By Bonnie Grech

    Take three professionally trained musicians who met through teaching in the inner west. 

    Add a collective sense of lament when they discover a gap in their musical lives, and the next thing they’re hatching one big creative idea.

    Elisa Kelly is a classically trained violinist and former teacher turned small business owner, Emma Rudin is also a classically trained violinist and local music teacher, and Alison Farr is a former opera singer turned Assistant Principal at a local Primary School. Each of them are inner west residents with strong ties to, and great passion for, their community.

    Before one of their standing regular catch ups, attending a Melbourne Symphony Orchestra performance, the three friends were enjoying a pre-concert meal when conversation led to Farr’s recent joining of the Essendon Symphony Orchestra. This led to a collective penny drop moment that if something like this existed closer to home, Rudin and Kelly might be joining in too. The trio agreed that it felt like a gap in their local community that there was no local orchestra, and so they decided to explore if they could do something about that.

    The trio have spent every spare moment since researching existing community orchestras. They’ve registered IWSO as a not-for-profit organisation, set up an online presence, and established a committee (first meeting pictured, and held recently at Seddon favourite Fig’n’Walnut). They’ve recruited a conductor, established a regular rehearsal space, and set themselves a deadline: to launch the Inner West Symphony Orchestra in October with first rehearsals and a ‘meet and greet’.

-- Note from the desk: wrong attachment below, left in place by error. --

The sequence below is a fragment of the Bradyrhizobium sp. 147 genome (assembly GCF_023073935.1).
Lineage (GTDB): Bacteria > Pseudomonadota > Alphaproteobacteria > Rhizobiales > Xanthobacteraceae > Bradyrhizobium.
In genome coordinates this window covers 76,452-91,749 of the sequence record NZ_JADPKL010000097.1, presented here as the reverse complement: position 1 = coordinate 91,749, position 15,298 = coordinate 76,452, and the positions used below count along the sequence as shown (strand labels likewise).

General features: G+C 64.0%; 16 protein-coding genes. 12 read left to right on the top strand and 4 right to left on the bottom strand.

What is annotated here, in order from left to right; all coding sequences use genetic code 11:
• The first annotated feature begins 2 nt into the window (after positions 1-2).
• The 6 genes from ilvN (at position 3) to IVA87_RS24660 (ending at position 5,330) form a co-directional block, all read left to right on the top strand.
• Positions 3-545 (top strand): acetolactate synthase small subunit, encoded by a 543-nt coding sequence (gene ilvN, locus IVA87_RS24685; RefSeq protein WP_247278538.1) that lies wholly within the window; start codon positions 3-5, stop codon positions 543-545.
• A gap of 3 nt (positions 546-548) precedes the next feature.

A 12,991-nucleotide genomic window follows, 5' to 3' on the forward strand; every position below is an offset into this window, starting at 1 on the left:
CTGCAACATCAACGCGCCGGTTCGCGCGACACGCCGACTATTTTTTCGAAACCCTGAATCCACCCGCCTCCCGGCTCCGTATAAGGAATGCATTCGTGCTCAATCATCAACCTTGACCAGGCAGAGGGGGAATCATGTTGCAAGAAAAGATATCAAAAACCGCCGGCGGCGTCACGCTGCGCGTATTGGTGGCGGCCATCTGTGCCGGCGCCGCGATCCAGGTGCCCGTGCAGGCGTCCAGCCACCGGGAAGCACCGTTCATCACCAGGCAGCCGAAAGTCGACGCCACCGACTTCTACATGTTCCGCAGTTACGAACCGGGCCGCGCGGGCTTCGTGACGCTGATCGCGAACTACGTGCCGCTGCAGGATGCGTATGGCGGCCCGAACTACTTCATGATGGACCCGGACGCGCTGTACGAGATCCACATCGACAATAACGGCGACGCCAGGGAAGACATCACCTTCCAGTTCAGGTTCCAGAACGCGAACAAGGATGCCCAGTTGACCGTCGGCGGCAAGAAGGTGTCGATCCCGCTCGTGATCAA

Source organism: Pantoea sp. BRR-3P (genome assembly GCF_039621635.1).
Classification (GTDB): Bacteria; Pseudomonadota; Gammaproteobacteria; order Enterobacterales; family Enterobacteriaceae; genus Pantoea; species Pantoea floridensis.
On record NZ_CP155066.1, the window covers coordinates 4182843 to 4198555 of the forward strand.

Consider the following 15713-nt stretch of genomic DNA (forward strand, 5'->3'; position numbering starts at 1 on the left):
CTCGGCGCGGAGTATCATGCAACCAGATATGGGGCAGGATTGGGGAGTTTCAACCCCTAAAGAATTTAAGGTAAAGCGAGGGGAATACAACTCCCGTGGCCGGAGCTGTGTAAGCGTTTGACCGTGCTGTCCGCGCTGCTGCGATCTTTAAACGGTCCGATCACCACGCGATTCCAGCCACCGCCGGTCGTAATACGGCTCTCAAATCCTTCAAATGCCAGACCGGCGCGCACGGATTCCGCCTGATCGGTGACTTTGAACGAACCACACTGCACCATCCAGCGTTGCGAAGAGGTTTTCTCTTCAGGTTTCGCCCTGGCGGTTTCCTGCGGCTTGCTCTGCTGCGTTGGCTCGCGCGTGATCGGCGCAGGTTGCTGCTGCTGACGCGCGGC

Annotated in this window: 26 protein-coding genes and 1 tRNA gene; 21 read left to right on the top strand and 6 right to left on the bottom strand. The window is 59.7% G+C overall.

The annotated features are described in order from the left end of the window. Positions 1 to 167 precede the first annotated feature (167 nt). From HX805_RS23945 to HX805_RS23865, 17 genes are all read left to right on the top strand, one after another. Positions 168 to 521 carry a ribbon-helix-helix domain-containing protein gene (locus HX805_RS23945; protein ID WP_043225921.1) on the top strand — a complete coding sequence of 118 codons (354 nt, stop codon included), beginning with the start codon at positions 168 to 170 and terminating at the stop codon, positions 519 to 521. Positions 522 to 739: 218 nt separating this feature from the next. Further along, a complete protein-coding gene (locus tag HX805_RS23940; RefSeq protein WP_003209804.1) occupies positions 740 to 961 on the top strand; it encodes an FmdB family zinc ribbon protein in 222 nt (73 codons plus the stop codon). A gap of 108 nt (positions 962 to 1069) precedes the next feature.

The Inner West Symphony Orchestra is the first community orchestra in Melbourne’s western suburbs. The west has a strong brass band tradition that continues to flourish, but many residents with a background in classical orchestral training have had limited opportunities. 

    Rudin, Kelly and Farr are motivated by their sense that the lack of a local option creates a barrier to musical participation.

    Early response to the Inner West Symphony Orchestra has been hugely encouraging, inspiring remarks in the first online survey such as: ‘I’ve been wanting to do something like this for ages’ and ‘I haven’t played my instrument properly for a while but would really like to give this a go’. 

    Many survey respondents indicated they’d completed University level study with their instruments but had not played in an orchestra for years due to various other commitments or barriers. The online survey remains open and ongoing feedback is encouraged whilst plans progress.

    Two ‘meet and greet’ sessions are set for the weeks leading up to this, giving prospective new members the opportunity to get to know each other before a first rehearsal, in earnest, with Andrew. 

    ‘We want people to feel welcome to come and have a play, even if they’re a bit out of practise or unsure,’ said Kelly. 

    Inner West Symphony Orchestra

Monday, during school terms, from October at Footscray Primary School

Andrew Leach, Yarraville resident, former Director of Music, Westbourne Grammar School

Instagram: @iwsymphonyorchestra
Facebook: innerwestsymphonyorchestra

    Previous article
    Next article
    Our content is a labour of love, crafted by dedicated volunteers who are passionate about the west. We encourage submissions from our community, particularly stories about your own experiences, family history, local issues, your suburb, community events, local history, human interest stories, food, the arts, and environmental matters. Below are articles created by community contributors. You can find their names in the bylines.

    Your feedback

    Please enter your comment!
    Please enter your name here



    Latest Articles

    Latest edition

    #97 June 2024

    Recent editions


    Become a supporter

    The Westsider is run on the power of volunteers. Your contribution directly contributes to ensuring we can continue serving and celebrating our community.

    Related articles